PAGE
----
|CSC 153||Grinnell College||Spring, 2005|
|Computer Science Fundamentals|
Consider the following sequence of definitions computes the volume of a sphere of radius 5:
(define pi 3.14159265358979) (define r 5) (define r-squared (* r r)) (define r-cubed (* r r-squared)) (define pi-r-cubed (* pi r-cubed)) (define volume (* 4/3 pi-r-cubed))
Highlight this code in your browser by moving the mouse to its start, and holding down the left mouse button while moving the mouse to its end. After the section is highlighted, release the left mouse button.
Now start Scheme in a terminal window, and paste this highlighted material into Scheme by moving the mouse to the terminal window and clicking the middle mouse button.
Describe the results of this work.
Retrieve the value computed by typing volume into Scheme.
Check (by hand or with a calculator) that this sequence produces the correct result.
In the last expression, why are no parentheses used around the number 4/3?
Does the computation still come out correctly if parentheses are used around 4/3? Why or why not?
(define volume (* 4/3 3.14159265358979 5 5 5))Check the values Scheme returns for each of the following expressions:
(* 2) (* 2 2) (* 2 2 2) (* 2 2 2 2) (* 2 2 2 2 2)What happens if you do not supply any operands?
(*)Hypothesize why you get this result.
Follow a similar pattern using addition + rather than multiplication.
(quote pi)(quote pi) may be abbreviated 'pi . Try typing this at the keyboard as well.
Creating New Scheme Files: Clicking with the left mouse button on the icon of gnu (African antelope) at the bottom of the screen to open an Emacs window.
Type the following Scheme definitions into the Emacs file.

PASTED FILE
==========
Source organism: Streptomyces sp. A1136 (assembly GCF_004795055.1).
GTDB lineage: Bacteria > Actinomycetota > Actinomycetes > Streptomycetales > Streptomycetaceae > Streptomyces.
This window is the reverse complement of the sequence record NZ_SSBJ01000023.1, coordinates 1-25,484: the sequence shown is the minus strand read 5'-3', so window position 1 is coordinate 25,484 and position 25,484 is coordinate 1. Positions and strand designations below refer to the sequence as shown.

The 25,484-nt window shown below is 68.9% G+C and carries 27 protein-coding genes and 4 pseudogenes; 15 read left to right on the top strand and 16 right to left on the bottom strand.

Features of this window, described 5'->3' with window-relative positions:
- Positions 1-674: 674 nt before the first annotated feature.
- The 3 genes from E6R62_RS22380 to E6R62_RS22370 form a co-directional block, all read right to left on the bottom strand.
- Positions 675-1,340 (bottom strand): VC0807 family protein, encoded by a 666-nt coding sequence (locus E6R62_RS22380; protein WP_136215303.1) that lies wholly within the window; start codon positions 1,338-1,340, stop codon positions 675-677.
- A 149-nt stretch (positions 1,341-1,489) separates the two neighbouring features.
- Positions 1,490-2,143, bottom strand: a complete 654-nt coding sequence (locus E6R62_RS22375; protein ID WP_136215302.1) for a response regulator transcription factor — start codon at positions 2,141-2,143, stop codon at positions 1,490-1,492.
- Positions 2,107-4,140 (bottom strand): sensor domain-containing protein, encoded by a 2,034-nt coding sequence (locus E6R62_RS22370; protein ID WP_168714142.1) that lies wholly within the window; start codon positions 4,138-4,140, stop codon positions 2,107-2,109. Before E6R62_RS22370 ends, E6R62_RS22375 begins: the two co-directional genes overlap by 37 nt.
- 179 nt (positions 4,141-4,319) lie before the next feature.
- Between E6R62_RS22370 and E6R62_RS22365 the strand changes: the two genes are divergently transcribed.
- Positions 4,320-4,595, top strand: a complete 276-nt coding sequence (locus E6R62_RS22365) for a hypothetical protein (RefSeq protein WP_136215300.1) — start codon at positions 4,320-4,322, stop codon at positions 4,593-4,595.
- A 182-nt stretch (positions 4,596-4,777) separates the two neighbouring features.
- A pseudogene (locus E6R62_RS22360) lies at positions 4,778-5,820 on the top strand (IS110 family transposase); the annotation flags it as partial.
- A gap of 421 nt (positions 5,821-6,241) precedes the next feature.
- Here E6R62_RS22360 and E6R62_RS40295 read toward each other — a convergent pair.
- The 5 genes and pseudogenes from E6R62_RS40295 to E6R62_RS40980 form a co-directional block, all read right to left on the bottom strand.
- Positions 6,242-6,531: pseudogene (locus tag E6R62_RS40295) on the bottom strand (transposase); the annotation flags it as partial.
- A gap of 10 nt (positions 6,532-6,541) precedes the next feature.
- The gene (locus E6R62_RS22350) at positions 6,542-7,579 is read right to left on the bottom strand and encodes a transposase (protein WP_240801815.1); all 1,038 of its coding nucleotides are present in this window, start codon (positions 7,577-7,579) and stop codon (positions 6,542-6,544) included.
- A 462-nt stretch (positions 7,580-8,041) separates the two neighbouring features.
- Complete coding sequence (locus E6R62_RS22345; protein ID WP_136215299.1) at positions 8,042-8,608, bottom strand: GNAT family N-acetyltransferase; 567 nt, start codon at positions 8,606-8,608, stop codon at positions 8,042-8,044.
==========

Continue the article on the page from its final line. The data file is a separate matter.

(define pi 3.14159265358979) (define q 'quarts) (define a (sqrt 2))
As you are typing a right parenthesis, Emacs has the capability to show you which left parenthesis it matches. If Emacs does not do this for you automatically, bring your mouse to the Options menu at the top of the Emacs window, and select the option for Paren Match Highlighting. This will be particularly helpful when typing longer Scheme programs.
Save the file by clicking on the save button at the top of the Emacs window. Emacs then will open a new window, asking you to give a file name for the program. For example, to save your work in a file first-test.ss, you could type this name into the new file-naming window and hit the return key. File first-test.ss now is ready for use within Scheme.
Move the mouse to the terminal window and type scheme to begin running the Scheme environment. Within Scheme, you can use the definitions from a file with the load procedure. Here, you should type
(load "first-test.ss")More generally, load allows you to specify any file by placing the file name in double quotes.
Check that the definitions from the file work as expected by typing
pi q a
Modify first-test.ss so that it contains a typographical error. (Remember to save the file by clicking on the save button.) What happens when you try to load this version of the file into scheme?
(+ 2 3)in the file and load it into scheme. Describe what happens.
(define r (+ 2 3)) (define s '(+ 2 3)) (define t (quote (+ 2 3))) (define u ''(+ 2 3)) (define v (quote (quote (+ 2 3))))Load the revised file into Scheme and check the definitions for r, s, t, u, and v. Explain the results that you observe.
((lambda (x) (* x x)) 1) ((lambda (x) (* x x)) 3) ((lambda (x) (* x x))-2)What happens if you try to apply the procedure to all three values at once?
((lambda (x) (* x x)) 1 3 -2)In Scheme, a lambda expression is called a procedure.
(define f (lambda (x) (* x x))) (f 1) (f 3) (f -2)
script first.session[This indicates that what follows will be recorded in a file called first.session.]
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created 22 January 1977
last revised 23 January 2006
|For more information, please contact Henry M. Walker at firstname.lastname@example.org.|